NHS HMR CCG is a commissioning organisation. The organisation exists to make sure that healthcare services are provided for our local population. Put simply, the core role of NHS commissioners is to buy healthcare services for their population in the following areas:
- Elective (planned) hospital care
- Rehabilitation care
- Urgent and emergency care
- Most community health services
- Mental health and learning disability services
- Transport services
Commissioning is a process by which the health needs of the local population are identified. Priorities for investment are set and appropriate services are purchased, monitored and evaluated. The CCG buys in or commissions services from provider organisations, including NHS trusts, for example, hospitals, and also private and voluntary organisations.
The following diagram illustrates the commissioning process:
Commissioning is a key function of the NHS and CCGs are important organisations which spend about 80 per cent of the NHS annual budget.
The Department of Health describes our role as:
- To be the advocate for patients and communities, securing a range of appropriate high-quality healthcare services for people in need
- To be the caretaker of tax-payers' money – this brings a requirement to secure best value in the use of resources
Commissioners are required to be advocates for health and wellbeing, encouraging and enabling individuals, families and communities to take greater and shared responsibility for staying healthy and managing their health and conditions. This means we must understand what affects health; engage and enable local people; and strengthen partnership working to improve health and wellbeing.
The services we commission fall under four key programmes /areas which all contain a subset of clinical programme areas. Click on the links to view the Plans on a Page.
We have a clinical focus through five Governing Body Clinical Leads and several project specific Clinical Leads who cover a range of clinical domains including:
- Unplanned Care
- Elective Care including choice
- Long Term Conditions
- Mental Health and Learning Disabilities
- End of Life
- Medicines Optimisation
- Children and Maternity
Further details about these commissioning areas can be found below.
- Unplanned Care(including transport) – this is care given to people at short notice with emergency, urgent or unexpected health needs, and can be anything from a person badly injured in a road traffic accident to a child with a rash. The aims of commissioning transport services are; to improve emergency ambulance turnaround times; to extend eligibility criteria to all patient transport users; to ensure new contracts meet the needs of the population; and to continue to support the development of community transport in partnership with the local authority.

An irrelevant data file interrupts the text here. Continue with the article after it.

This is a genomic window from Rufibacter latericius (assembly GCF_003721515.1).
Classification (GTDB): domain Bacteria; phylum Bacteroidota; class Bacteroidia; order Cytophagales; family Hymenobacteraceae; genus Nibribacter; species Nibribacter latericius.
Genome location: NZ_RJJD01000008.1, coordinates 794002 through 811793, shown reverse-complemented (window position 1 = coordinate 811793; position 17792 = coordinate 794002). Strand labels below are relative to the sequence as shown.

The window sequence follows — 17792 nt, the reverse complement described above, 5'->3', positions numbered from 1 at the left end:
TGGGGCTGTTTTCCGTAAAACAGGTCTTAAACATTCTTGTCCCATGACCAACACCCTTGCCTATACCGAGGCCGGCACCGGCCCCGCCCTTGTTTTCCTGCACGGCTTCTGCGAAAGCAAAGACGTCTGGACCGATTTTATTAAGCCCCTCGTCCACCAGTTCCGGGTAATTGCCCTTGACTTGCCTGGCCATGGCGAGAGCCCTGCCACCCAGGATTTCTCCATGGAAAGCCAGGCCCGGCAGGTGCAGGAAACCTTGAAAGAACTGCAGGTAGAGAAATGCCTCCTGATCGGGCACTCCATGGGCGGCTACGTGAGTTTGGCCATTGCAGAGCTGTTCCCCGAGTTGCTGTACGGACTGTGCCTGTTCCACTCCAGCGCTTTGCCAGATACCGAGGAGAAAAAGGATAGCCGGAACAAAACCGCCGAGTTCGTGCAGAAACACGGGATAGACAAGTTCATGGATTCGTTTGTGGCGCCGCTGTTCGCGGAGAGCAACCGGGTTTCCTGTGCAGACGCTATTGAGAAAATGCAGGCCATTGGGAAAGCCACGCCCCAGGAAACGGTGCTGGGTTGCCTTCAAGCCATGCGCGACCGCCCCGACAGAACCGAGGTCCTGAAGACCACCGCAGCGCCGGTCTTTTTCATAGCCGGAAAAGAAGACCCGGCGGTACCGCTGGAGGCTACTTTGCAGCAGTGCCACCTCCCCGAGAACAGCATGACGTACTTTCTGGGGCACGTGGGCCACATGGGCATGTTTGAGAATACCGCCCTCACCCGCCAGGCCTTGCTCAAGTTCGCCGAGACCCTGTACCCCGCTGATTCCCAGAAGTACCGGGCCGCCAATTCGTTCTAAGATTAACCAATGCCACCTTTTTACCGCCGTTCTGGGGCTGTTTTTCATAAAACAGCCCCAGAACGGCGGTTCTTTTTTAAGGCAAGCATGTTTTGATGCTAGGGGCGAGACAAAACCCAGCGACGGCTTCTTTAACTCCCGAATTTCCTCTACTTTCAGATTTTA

- Elective Care – this is the assessment, diagnosis and treatment of health problems which are not considered to need urgent or emergency care. It can be offered by a variety of practitioners, in a variety of settings, including GP practices and hospitals.
- Long Term Conditions – these are conditions that can't be cured at the moment, but can be controlled by medication or other therapies, and are likely to last for more than one year. This definition covers many different conditions including diabetes, asthma and coronary heart disease. Long term conditions are more common in people living in deprived circumstances and in older people.
- Planned Care – hospital choice and access – we aim to ensure that patients have an informed choice of services, clinicians and appointments when they are referred for planned or elective care. Information about choice in the NHS.
- Cancer – our aim is to improve earlier diagnosis and treatment of cancer to reduce mortality and improve survival and improve access to appropriate treatments.
- Mental Health and Learning Disabilities – this is about improving mental health, reducing health inequalities and improving the quality of services for people with learning disabilities.
- End of Life Care – this is about ensuring that people's needs, priorities and preferences are met regarding care at the end of their life.
- Medicines Management – this is about improving the quality of prescribing medication.
- Children and Maternity – the aim of this area of commissioning is to significantly improve the health and wellbeing of children, young people and women.
- Health Improvement and Inequalities – the aim is to improve health and wellbeing and reduce health inequalities, prevent people from dying prematurely, and make lives as healthy as possible for as long as possible.
The 5 Year Forward View into Action: Planning for 2015/16 guidance describes the national priorities and processes needed for NHS organisations to maintain and improve the quality of services provided, while delivering change and maintaining financial stability. These are used as a basis for all our commissioning.